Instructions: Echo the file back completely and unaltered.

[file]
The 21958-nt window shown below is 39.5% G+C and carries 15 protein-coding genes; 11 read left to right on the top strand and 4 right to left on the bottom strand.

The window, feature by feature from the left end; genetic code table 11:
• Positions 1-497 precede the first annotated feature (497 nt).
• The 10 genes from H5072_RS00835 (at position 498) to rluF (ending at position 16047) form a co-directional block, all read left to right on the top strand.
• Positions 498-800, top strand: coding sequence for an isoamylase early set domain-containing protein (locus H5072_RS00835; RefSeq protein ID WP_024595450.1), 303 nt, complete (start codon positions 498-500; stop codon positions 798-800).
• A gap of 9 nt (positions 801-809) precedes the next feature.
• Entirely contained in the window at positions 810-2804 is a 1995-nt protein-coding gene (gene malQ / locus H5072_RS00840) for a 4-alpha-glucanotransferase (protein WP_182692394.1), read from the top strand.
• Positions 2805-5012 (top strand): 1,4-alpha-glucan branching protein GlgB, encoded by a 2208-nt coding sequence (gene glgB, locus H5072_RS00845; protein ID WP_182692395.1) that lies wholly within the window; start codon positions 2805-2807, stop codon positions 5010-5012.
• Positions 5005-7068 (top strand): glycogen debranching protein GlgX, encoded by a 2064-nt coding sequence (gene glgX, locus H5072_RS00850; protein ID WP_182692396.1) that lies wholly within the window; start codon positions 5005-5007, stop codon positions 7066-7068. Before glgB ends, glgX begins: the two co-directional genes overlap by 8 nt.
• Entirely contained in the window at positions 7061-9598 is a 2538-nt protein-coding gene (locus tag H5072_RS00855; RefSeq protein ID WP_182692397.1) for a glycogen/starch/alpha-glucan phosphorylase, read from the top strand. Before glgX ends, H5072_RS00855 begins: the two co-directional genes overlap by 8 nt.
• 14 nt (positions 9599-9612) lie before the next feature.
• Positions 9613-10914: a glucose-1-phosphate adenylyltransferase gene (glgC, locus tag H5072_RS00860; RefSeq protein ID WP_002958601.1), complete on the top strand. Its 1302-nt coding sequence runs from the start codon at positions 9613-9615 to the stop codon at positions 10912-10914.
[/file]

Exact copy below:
The 21958-nt window shown below is 39.5% G+C and carries 15 protein-coding genes; 11 read left to right on the top strand and 4 right to left on the bottom strand.

The window, feature by feature from the left end; genetic code table 11:
• Positions 1-497 precede the first annotated feature (497 nt).
• The 10 genes from H5072_RS00835 (at position 498) to rluF (ending at position 16047) form a co-directional block, all read left to right on the top strand.
• Positions 498-800, top strand: coding sequence for an isoamylase early set domain-containing protein (locus H5072_RS00835; RefSeq protein ID WP_024595450.1), 303 nt, complete (start codon positions 498-500; stop codon positions 798-800).
• A gap of 9 nt (positions 801-809) precedes the next feature.
• Entirely contained in the window at positions 810-2804 is a 1995-nt protein-coding gene (gene malQ / locus H5072_RS00840) for a 4-alpha-glucanotransferase (protein WP_182692394.1), read from the top strand.
• Positions 2805-5012 (top strand): 1,4-alpha-glucan branching protein GlgB, encoded by a 2208-nt coding sequence (gene glgB, locus H5072_RS00845; protein ID WP_182692395.1) that lies wholly within the window; start codon positions 2805-2807, stop codon positions 5010-5012.
• Positions 5005-7068 (top strand): glycogen debranching protein GlgX, encoded by a 2064-nt coding sequence (gene glgX, locus H5072_RS00850; protein ID WP_182692396.1) that lies wholly within the window; start codon positions 5005-5007, stop codon positions 7066-7068. Before glgB ends, glgX begins: the two co-directional genes overlap by 8 nt.
• Entirely contained in the window at positions 7061-9598 is a 2538-nt protein-coding gene (locus tag H5072_RS00855; RefSeq protein ID WP_182692397.1) for a glycogen/starch/alpha-glucan phosphorylase, read from the top strand. Before glgX ends, H5072_RS00855 begins: the two co-directional genes overlap by 8 nt.
• 14 nt (positions 9599-9612) lie before the next feature.
• Positions 9613-10914: a glucose-1-phosphate adenylyltransferase gene (glgC, locus tag H5072_RS00860; RefSeq protein ID WP_002958601.1), complete on the top strand. Its 1302-nt coding sequence runs from the start codon at positions 9613-9615 to the stop codon at positions 10912-10914.